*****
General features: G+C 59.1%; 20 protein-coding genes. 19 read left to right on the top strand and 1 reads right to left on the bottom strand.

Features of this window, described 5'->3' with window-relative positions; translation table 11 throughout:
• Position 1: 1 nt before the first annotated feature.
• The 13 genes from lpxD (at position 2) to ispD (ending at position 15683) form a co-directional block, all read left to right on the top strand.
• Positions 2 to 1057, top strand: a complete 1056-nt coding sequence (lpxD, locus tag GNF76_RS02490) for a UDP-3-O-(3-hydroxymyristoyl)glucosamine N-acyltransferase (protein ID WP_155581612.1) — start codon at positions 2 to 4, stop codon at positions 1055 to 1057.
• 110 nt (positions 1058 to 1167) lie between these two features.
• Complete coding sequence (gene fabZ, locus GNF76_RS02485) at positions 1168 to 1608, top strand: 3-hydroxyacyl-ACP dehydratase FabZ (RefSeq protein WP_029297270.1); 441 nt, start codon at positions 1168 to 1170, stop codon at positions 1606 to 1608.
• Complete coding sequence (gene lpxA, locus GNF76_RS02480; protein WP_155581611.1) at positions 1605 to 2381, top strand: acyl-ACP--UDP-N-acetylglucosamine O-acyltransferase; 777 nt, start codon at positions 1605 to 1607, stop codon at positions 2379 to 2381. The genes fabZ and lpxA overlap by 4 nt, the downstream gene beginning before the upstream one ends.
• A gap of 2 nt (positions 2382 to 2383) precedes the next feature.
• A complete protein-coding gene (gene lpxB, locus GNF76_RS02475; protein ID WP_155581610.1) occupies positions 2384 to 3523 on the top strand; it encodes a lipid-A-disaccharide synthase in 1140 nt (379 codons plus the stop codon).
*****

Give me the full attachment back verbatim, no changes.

General features: G+C 59.1%; 20 protein-coding genes. 19 read left to right on the top strand and 1 reads right to left on the bottom strand.

Features of this window, described 5'->3' with window-relative positions; translation table 11 throughout:
• Position 1: 1 nt before the first annotated feature.
• The 13 genes from lpxD (at position 2) to ispD (ending at position 15683) form a co-directional block, all read left to right on the top strand.
• Positions 2 to 1057, top strand: a complete 1056-nt coding sequence (lpxD, locus tag GNF76_RS02490) for a UDP-3-O-(3-hydroxymyristoyl)glucosamine N-acyltransferase (protein ID WP_155581612.1) — start codon at positions 2 to 4, stop codon at positions 1055 to 1057.
• 110 nt (positions 1058 to 1167) lie between these two features.
• Complete coding sequence (gene fabZ, locus GNF76_RS02485) at positions 1168 to 1608, top strand: 3-hydroxyacyl-ACP dehydratase FabZ (RefSeq protein WP_029297270.1); 441 nt, start codon at positions 1168 to 1170, stop codon at positions 1606 to 1608.
• Complete coding sequence (gene lpxA, locus GNF76_RS02480; protein WP_155581611.1) at positions 1605 to 2381, top strand: acyl-ACP--UDP-N-acetylglucosamine O-acyltransferase; 777 nt, start codon at positions 1605 to 1607, stop codon at positions 2379 to 2381. The genes fabZ and lpxA overlap by 4 nt, the downstream gene beginning before the upstream one ends.
• A gap of 2 nt (positions 2382 to 2383) precedes the next feature.
• A complete protein-coding gene (gene lpxB, locus GNF76_RS02475; protein ID WP_155581610.1) occupies positions 2384 to 3523 on the top strand; it encodes a lipid-A-disaccharide synthase in 1140 nt (379 codons plus the stop codon).